Research shows that Tweets with images receive 18% more clicks, 89% more favorites and 150% more retweets. A study by Locowise showed that Instagram, a network focused on photo sharing, outperforms Facebook and Twitter in terms of engagement, with average engagement per post at 2.81% versus .25% on Facebook and .21% on Twitter. But that doesn’t mean you should drop everything and head on over to Instagram. Every statistic needs to be broken down further for relevance to your type of business and industry.

And while statistics such as these also suggest that the types of social content that performs best are photos and videos, every business should experiment and test to discover what best resonates with their audiences. Ultimately, measuring engagement for different post types allows you to make better content decisions using quality data.

It’s not just how many

We’ve all heard the phrase quality over quantity. Just as important as how many comments social media has about your business is the quality and context of those comments. “Listening” helps you gauge brand perception and sentiment and correct if necessary.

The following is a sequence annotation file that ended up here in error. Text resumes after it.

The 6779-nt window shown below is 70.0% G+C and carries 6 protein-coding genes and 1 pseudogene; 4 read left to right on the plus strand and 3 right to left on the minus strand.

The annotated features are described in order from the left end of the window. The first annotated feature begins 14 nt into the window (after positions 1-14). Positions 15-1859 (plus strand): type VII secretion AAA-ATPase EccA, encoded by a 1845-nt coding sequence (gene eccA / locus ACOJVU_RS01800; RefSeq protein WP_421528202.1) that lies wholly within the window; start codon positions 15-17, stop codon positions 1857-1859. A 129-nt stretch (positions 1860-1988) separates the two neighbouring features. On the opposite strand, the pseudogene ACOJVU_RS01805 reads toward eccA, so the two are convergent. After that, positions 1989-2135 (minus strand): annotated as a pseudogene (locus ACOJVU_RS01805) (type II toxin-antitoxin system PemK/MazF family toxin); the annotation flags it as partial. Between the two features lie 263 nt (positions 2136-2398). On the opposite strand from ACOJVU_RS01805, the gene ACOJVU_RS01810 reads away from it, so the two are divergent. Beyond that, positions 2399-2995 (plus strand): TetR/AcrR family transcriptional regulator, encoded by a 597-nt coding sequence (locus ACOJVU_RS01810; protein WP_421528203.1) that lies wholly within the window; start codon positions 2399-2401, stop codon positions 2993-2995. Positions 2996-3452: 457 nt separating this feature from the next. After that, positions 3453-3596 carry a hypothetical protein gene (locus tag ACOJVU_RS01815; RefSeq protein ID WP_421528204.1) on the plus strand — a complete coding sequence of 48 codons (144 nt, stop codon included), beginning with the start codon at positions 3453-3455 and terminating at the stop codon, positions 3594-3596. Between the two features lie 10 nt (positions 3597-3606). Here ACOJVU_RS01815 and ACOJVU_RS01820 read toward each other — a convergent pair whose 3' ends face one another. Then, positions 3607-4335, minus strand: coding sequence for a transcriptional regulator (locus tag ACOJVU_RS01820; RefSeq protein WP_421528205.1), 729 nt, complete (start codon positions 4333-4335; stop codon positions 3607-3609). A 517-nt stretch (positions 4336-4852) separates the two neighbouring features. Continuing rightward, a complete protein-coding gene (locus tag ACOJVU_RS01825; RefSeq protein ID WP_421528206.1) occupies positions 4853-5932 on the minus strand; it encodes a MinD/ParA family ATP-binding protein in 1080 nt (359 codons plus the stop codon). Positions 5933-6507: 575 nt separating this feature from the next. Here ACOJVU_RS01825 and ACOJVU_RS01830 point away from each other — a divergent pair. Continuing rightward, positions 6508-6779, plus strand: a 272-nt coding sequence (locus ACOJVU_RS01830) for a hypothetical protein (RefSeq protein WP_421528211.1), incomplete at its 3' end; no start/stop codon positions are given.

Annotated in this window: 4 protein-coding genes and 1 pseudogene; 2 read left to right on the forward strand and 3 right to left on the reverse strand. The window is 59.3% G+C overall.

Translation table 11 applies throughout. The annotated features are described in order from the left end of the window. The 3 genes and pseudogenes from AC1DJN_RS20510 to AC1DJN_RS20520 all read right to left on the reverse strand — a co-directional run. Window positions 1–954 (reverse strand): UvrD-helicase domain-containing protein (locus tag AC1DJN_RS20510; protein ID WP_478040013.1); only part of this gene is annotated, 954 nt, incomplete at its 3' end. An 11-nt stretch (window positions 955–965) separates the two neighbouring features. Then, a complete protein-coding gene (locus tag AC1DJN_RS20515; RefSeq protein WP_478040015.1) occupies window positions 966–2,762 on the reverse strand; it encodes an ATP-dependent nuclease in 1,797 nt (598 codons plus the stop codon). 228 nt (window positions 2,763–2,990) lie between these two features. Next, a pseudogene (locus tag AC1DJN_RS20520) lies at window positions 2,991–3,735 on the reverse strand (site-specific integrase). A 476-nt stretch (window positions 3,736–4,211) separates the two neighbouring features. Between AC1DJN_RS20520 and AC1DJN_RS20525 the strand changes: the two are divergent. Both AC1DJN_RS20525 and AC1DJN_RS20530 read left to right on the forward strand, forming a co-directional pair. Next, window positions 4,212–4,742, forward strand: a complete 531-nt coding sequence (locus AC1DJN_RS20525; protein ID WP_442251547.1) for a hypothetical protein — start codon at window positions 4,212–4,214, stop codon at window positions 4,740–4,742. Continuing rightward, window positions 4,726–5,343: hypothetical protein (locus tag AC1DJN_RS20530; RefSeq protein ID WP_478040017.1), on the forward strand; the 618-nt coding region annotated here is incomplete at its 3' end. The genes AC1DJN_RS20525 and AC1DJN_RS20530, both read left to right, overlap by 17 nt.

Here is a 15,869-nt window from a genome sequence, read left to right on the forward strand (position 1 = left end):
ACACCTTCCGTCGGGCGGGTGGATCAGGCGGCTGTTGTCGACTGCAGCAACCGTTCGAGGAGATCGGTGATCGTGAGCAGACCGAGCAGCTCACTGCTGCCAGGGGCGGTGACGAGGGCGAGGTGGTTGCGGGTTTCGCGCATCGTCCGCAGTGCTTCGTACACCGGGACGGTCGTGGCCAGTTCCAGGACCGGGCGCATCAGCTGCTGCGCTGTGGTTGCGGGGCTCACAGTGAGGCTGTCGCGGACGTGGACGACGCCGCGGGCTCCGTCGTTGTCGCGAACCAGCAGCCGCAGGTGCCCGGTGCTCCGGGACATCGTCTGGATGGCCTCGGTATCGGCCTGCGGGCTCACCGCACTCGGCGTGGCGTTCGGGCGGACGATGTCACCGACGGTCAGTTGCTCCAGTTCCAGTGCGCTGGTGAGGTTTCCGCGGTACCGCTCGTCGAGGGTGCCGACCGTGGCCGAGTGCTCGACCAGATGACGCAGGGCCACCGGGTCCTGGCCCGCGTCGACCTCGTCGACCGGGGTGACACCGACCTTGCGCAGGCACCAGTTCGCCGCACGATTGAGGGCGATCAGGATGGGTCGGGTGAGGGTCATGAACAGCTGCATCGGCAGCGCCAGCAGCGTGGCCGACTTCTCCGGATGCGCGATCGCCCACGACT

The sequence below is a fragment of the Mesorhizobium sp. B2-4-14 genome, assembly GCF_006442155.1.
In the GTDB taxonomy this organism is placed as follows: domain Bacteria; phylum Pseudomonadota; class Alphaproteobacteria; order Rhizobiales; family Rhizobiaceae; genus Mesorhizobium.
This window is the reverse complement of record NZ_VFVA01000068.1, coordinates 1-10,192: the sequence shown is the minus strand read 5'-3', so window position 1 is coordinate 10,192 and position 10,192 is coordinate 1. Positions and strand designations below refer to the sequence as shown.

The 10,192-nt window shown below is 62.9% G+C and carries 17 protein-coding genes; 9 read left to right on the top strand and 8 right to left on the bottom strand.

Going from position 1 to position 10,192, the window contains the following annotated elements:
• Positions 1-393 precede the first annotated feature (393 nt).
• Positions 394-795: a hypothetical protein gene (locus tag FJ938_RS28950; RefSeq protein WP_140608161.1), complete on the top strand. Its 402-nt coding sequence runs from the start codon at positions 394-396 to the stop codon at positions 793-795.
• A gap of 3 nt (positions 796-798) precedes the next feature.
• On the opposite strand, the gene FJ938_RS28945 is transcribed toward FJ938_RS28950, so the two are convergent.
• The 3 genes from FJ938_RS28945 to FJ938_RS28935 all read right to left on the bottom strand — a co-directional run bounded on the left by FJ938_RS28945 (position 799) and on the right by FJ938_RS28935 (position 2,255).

On Twitter, you can search for your business name and view tweets that contain your business name. You can then choose to engage with and respond to these users. Not only does this give you great listening power, but it also provides a fantastic tool for real-time customer service. You can then measure the number of solutions you provide or problems solved over a period of time.

And it’s not all touchy, feely engagement and likes

Knowing that your audience likes your brand and likes what you post and share is nice…if your goal is to build an engaged community and to interact with your customers and prospects. But it’s also important to measure how social media contributes to interactions on your site and your blog and with your sales team.

Using Google Analytics (GA), you can gather insights about how much traffic social media sends to your website, which is particularly important if your goal is more website traffic from social media as a referral source. If traffic is down or not as high as you would like, evaluate your social channels, post content and the number of posts containing links to your site versus other websites.